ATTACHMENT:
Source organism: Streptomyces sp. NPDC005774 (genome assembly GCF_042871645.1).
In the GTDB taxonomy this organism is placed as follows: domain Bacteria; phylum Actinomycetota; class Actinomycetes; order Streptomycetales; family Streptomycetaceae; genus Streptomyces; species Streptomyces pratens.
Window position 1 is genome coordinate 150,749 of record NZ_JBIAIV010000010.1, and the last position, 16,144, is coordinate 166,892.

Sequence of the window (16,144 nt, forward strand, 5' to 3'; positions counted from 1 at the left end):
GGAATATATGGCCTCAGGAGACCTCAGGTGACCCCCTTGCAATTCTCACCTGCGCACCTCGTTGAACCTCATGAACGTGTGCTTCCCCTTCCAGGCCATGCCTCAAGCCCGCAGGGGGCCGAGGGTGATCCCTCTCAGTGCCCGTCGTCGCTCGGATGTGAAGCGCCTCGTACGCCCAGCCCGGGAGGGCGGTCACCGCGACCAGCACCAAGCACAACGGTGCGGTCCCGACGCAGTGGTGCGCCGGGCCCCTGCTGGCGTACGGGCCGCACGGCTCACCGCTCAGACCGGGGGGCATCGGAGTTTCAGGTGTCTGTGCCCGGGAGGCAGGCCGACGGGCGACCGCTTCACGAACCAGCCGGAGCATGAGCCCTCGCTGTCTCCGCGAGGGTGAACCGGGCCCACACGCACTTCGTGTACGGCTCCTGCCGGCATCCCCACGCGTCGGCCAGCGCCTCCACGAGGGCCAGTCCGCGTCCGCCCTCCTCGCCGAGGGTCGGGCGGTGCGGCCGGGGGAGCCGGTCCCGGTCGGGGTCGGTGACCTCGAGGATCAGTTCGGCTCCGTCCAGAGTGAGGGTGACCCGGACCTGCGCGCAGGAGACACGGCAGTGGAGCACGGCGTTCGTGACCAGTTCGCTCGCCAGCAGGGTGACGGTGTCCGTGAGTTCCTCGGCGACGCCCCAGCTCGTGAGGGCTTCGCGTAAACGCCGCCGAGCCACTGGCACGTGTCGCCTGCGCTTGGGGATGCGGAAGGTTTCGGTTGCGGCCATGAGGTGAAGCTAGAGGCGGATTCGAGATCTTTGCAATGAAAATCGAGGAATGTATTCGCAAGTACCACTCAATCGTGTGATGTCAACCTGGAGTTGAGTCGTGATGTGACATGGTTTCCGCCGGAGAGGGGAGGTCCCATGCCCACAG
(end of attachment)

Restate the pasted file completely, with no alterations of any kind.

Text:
Source organism: Streptomyces sp. NPDC005774 (genome assembly GCF_042871645.1).
In the GTDB taxonomy this organism is placed as follows: domain Bacteria; phylum Actinomycetota; class Actinomycetes; order Streptomycetales; family Streptomycetaceae; genus Streptomyces; species Streptomyces pratens.
Window position 1 is genome coordinate 150,749 of record NZ_JBIAIV010000010.1, and the last position, 16,144, is coordinate 166,892.

Sequence of the window (16,144 nt, forward strand, 5' to 3'; positions counted from 1 at the left end):
GGAATATATGGCCTCAGGAGACCTCAGGTGACCCCCTTGCAATTCTCACCTGCGCACCTCGTTGAACCTCATGAACGTGTGCTTCCCCTTCCAGGCCATGCCTCAAGCCCGCAGGGGGCCGAGGGTGATCCCTCTCAGTGCCCGTCGTCGCTCGGATGTGAAGCGCCTCGTACGCCCAGCCCGGGAGGGCGGTCACCGCGACCAGCACCAAGCACAACGGTGCGGTCCCGACGCAGTGGTGCGCCGGGCCCCTGCTGGCGTACGGGCCGCACGGCTCACCGCTCAGACCGGGGGGCATCGGAGTTTCAGGTGTCTGTGCCCGGGAGGCAGGCCGACGGGCGACCGCTTCACGAACCAGCCGGAGCATGAGCCCTCGCTGTCTCCGCGAGGGTGAACCGGGCCCACACGCACTTCGTGTACGGCTCCTGCCGGCATCCCCACGCGTCGGCCAGCGCCTCCACGAGGGCCAGTCCGCGTCCGCCCTCCTCGCCGAGGGTCGGGCGGTGCGGCCGGGGGAGCCGGTCCCGGTCGGGGTCGGTGACCTCGAGGATCAGTTCGGCTCCGTCCAGAGTGAGGGTGACCCGGACCTGCGCGCAGGAGACACGGCAGTGGAGCACGGCGTTCGTGACCAGTTCGCTCGCCAGCAGGGTGACGGTGTCCGTGAGTTCCTCGGCGACGCCCCAGCTCGTGAGGGCTTCGCGTAAACGCCGCCGAGCCACTGGCACGTGTCGCCTGCGCTTGGGGATGCGGAAGGTTTCGGTTGCGGCCATGAGGTGAAGCTAGAGGCGGATTCGAGATCTTTGCAATGAAAATCGAGGAATGTATTCGCAAGTACCACTCAATCGTGTGATGTCAACCTGGAGTTGAGTCGTGATGTGACATGGTTTCCGCCGGAGAGGGGAGGTCCCATGCCCACAG